Summary of the Address by the Governor of the Bank of Israel, Professor Stanley Fischer, to the Constituency Meeting of the IMF-World Bank, in Jerusalem

Summary of the Address by the Governor of the Bank of Israel, Professor Stanley Fischer, to the Constituency Meeting of the IMF–World Bank, in Jerusalem
The Governor opened his address to the Constituency Meeting organized by the Bank of Israel with remarks on the global economic situation. Although the financial crisis seems to be in its final stages, he said, the recession in some countries has still not ended, and there is still much uncertainty about future developments in the global economy. Hence, every negative piece of information that reaches the markets has a pronounced effect on assessments regarding the continued exit from the recession in various countries around the world. In Europe the rescue plan announced by the European institutions and the IMF helped to stabilize the markets, and the global economy will learn important lessons about how it was formulated and how it will be implemented.
The fact that Asian countries suffered less of an impact from the crisis contributed to the continuation of the process whereby the center of gravity of the world economy is moving gradually towards the rapidly growing emerging markets. In addition, the influence of the G20, in which those economies are members, is increasing, unlike that of the G7.
The crisis does not portend the end of capitalism, although there were those who tended to think so. Nonetheless, it is clear today that the attention of economic policy makers around the world must focus on reforms in the financial system. Another important aspect is the extent of the fiscal expansion policy adopted by various countries, a policy that was doubtless a necessary reaction to the crisis, and the implications of that expansion for those countries' economic future and for their ability to service their sovereign debt. The events we have seen recently prove the validity of the policy pursued by the IMF in the last few years: countries that conduct correct fiscal policies in normal times are more prepared and less vulnerable when a crisis erupts. With regard to monetary policy, the main lesson to be learned from the crisis is that monetary policy can be effective even when the interest rate is reduced to very low levels, as the central bank can inject liquidity into the market against various types of financial instruments, and can act not only as lender of last resort, but also as market maker of last resort. For this reason and others, the Governor stated, he opposed the proposal heard recently in the IMF to increase the inflation target in inflation targeting countries.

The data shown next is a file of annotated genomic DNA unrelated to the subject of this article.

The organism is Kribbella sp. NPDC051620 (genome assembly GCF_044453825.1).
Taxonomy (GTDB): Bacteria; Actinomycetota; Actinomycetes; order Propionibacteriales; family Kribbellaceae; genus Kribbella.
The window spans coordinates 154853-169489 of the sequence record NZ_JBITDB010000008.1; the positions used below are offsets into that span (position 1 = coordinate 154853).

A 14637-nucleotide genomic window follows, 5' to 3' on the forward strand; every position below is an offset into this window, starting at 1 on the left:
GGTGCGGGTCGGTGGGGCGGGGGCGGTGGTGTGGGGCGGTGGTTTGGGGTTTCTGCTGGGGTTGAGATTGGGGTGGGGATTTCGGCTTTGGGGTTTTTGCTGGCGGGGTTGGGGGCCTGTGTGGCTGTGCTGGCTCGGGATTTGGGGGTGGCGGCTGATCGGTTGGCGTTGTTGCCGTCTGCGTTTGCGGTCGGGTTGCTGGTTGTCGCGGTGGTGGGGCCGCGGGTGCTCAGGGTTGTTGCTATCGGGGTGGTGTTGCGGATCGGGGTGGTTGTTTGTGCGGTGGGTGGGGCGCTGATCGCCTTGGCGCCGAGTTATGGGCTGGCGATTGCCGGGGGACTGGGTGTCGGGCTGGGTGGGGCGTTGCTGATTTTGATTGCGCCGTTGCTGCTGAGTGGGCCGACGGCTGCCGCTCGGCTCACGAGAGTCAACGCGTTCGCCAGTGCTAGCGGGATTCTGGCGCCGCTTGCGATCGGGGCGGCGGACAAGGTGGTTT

The Governor then reviewed for the visitors from abroad recent events in Israel's economy, the factors that resulted in the relatively mild impact of the crisis on Israel, the policy reaction to the crisis, and the challenges facing Israel's economy in the coming years.